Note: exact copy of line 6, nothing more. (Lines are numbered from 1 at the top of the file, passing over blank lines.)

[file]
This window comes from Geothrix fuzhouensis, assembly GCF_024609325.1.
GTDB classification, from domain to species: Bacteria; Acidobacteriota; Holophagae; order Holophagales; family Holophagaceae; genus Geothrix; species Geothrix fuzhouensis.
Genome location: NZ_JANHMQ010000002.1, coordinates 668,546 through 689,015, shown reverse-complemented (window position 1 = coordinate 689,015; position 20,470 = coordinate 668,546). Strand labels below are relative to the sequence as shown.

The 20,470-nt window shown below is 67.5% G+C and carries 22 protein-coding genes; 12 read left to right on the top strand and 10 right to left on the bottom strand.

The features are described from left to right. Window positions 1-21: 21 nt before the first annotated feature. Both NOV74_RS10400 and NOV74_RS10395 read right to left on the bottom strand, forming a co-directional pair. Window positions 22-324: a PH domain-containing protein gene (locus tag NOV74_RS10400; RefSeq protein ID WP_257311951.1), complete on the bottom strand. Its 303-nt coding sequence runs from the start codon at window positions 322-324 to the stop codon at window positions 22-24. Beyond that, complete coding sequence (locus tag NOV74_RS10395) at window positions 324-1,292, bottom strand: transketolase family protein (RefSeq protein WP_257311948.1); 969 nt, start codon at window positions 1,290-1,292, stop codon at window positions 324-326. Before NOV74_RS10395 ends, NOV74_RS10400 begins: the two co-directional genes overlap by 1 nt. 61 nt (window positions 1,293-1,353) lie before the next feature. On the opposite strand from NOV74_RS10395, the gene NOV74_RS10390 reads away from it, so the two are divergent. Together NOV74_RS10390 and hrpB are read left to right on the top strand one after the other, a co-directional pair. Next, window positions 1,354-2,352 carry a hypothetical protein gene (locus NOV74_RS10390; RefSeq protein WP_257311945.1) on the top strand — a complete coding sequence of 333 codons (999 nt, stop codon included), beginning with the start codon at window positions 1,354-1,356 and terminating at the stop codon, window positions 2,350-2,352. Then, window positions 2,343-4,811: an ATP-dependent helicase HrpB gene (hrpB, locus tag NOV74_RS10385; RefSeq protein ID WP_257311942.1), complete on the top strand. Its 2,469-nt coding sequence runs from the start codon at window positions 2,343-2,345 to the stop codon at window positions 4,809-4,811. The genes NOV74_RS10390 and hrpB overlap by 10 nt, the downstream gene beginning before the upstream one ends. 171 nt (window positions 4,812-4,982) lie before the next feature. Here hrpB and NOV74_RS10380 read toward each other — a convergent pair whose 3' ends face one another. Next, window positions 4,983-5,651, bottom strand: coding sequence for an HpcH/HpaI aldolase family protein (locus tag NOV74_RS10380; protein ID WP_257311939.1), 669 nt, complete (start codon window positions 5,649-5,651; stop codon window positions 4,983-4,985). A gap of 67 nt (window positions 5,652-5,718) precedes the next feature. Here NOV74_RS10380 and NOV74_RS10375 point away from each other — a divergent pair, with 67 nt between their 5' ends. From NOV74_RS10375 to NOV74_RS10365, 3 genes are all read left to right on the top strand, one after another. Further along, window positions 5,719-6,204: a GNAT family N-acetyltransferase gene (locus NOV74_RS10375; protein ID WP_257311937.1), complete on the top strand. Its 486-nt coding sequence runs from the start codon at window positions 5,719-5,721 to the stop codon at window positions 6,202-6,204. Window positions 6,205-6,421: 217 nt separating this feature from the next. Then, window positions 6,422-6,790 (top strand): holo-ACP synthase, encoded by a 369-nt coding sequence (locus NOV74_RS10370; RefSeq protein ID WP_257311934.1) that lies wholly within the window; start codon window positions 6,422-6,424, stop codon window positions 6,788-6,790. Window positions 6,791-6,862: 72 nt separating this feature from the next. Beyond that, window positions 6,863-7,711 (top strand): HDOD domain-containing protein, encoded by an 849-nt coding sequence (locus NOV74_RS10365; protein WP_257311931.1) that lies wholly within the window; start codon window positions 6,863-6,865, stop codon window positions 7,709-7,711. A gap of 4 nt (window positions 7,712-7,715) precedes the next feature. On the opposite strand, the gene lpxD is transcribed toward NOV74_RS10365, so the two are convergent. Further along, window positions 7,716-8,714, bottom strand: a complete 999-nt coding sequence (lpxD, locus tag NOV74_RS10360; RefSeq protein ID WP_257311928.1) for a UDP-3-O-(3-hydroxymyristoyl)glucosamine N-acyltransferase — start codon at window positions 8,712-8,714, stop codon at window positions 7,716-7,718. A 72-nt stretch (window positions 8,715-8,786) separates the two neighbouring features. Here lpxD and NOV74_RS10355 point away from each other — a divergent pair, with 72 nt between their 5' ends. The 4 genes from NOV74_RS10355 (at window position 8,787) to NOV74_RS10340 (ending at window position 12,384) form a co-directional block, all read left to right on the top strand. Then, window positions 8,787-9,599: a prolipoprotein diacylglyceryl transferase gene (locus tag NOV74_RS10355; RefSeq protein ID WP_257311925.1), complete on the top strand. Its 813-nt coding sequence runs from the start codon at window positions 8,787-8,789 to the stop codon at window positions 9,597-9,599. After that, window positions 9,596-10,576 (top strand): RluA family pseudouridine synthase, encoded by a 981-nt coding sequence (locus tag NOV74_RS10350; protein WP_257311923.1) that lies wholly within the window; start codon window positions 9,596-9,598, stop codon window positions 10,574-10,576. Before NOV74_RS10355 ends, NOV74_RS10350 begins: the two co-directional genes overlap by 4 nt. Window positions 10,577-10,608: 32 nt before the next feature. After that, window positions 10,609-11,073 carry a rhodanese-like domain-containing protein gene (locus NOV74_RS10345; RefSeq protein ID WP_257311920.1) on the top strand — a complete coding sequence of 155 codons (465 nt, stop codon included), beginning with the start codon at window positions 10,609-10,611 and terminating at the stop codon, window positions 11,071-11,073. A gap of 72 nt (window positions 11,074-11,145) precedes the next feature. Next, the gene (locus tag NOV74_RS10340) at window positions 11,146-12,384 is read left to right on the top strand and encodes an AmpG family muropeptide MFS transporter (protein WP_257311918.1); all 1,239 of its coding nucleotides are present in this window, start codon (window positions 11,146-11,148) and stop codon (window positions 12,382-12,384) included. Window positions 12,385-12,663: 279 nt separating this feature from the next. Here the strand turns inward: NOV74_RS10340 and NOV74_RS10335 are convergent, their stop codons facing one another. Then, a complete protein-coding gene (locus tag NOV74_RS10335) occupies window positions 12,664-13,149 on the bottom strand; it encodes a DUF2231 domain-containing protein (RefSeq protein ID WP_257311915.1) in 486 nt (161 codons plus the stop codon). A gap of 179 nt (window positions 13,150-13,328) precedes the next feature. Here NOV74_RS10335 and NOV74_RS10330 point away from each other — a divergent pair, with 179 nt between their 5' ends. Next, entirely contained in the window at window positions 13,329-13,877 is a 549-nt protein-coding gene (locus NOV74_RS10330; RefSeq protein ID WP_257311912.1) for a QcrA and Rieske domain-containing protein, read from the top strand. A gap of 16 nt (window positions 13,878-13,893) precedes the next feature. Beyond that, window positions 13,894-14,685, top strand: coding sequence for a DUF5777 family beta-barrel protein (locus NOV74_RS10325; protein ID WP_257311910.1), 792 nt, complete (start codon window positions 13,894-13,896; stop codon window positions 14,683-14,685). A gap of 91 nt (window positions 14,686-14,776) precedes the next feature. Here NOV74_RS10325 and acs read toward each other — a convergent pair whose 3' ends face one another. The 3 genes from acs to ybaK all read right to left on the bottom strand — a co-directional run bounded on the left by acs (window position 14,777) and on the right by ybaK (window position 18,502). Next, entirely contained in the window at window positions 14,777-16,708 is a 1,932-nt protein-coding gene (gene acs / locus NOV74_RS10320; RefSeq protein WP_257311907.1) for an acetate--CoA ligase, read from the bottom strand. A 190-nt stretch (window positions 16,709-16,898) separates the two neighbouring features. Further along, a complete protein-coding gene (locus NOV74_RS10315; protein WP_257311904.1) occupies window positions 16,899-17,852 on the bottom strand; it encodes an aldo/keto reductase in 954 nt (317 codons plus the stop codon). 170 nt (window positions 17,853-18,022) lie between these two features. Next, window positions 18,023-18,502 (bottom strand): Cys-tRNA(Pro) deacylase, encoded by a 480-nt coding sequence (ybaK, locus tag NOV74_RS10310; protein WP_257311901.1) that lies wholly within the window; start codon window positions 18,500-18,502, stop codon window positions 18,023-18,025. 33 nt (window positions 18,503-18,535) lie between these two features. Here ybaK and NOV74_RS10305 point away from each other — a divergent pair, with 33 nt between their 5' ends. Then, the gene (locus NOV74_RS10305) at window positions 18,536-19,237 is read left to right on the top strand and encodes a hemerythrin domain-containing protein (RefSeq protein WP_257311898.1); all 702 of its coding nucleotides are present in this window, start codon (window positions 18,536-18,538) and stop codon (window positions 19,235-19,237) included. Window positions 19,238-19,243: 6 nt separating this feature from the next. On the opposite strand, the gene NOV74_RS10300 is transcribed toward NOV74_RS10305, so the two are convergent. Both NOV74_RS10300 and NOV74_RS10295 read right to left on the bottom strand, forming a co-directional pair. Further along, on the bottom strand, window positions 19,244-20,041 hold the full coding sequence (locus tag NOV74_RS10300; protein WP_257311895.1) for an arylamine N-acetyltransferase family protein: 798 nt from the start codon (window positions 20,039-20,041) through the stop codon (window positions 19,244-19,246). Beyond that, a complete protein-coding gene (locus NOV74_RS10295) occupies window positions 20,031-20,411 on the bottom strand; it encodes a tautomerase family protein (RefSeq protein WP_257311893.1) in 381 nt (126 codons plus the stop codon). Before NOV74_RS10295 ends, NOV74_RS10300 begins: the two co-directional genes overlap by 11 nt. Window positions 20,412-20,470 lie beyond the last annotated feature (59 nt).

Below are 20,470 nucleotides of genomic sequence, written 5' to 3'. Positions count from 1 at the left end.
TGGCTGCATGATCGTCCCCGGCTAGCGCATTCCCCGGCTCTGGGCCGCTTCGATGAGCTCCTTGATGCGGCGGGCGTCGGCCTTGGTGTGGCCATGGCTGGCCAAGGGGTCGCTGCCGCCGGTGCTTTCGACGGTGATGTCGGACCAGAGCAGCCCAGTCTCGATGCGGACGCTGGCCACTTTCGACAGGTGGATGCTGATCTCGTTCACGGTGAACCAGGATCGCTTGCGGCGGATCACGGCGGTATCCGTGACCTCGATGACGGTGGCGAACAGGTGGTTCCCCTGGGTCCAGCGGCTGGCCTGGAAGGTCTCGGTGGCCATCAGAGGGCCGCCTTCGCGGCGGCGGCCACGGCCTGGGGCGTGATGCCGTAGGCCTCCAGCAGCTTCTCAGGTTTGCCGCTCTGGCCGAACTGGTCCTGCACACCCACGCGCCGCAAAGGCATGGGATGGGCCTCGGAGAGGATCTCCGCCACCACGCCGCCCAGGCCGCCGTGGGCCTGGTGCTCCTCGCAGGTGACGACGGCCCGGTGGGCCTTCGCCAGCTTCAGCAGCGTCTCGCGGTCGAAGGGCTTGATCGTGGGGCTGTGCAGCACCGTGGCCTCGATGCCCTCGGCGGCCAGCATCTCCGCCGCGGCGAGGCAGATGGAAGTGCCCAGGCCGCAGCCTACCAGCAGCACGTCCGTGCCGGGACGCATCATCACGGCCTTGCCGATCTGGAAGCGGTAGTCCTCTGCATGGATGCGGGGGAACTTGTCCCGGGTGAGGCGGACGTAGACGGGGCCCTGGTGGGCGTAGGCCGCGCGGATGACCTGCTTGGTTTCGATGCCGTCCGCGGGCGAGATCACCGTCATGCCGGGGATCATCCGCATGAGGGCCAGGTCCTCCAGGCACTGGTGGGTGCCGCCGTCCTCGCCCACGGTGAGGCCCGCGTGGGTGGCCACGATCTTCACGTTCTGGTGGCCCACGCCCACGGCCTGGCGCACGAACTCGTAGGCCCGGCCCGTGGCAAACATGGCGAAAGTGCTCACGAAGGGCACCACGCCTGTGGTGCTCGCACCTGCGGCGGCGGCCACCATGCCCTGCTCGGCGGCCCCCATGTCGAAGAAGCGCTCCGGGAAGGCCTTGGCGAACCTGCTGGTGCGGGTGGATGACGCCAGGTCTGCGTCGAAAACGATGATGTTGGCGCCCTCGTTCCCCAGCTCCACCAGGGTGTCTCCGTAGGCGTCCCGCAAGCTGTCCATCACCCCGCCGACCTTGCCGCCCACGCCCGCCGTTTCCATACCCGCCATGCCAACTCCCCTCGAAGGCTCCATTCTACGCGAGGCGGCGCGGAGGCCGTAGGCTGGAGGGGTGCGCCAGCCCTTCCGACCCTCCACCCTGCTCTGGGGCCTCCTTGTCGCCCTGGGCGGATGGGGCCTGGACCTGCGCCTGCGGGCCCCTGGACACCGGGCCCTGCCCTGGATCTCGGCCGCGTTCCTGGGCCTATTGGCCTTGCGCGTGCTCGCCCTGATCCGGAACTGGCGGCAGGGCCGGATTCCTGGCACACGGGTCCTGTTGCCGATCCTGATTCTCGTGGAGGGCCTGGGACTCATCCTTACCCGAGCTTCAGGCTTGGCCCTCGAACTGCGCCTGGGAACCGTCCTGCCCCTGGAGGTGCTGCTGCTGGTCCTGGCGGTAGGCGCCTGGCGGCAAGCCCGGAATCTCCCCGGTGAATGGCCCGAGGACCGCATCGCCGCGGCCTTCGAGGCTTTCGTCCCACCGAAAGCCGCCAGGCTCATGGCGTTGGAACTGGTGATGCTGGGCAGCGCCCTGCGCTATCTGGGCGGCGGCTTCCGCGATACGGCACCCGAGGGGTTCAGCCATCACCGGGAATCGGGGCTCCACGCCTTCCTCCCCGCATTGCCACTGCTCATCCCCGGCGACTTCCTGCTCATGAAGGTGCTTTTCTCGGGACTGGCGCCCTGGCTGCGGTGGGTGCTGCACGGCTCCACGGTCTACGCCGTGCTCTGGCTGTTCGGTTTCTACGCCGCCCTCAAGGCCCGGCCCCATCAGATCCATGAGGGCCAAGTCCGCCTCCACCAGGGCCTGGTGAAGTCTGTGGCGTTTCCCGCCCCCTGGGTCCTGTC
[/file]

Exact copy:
Below are 20,470 nucleotides of genomic sequence, written 5' to 3'. Positions count from 1 at the left end.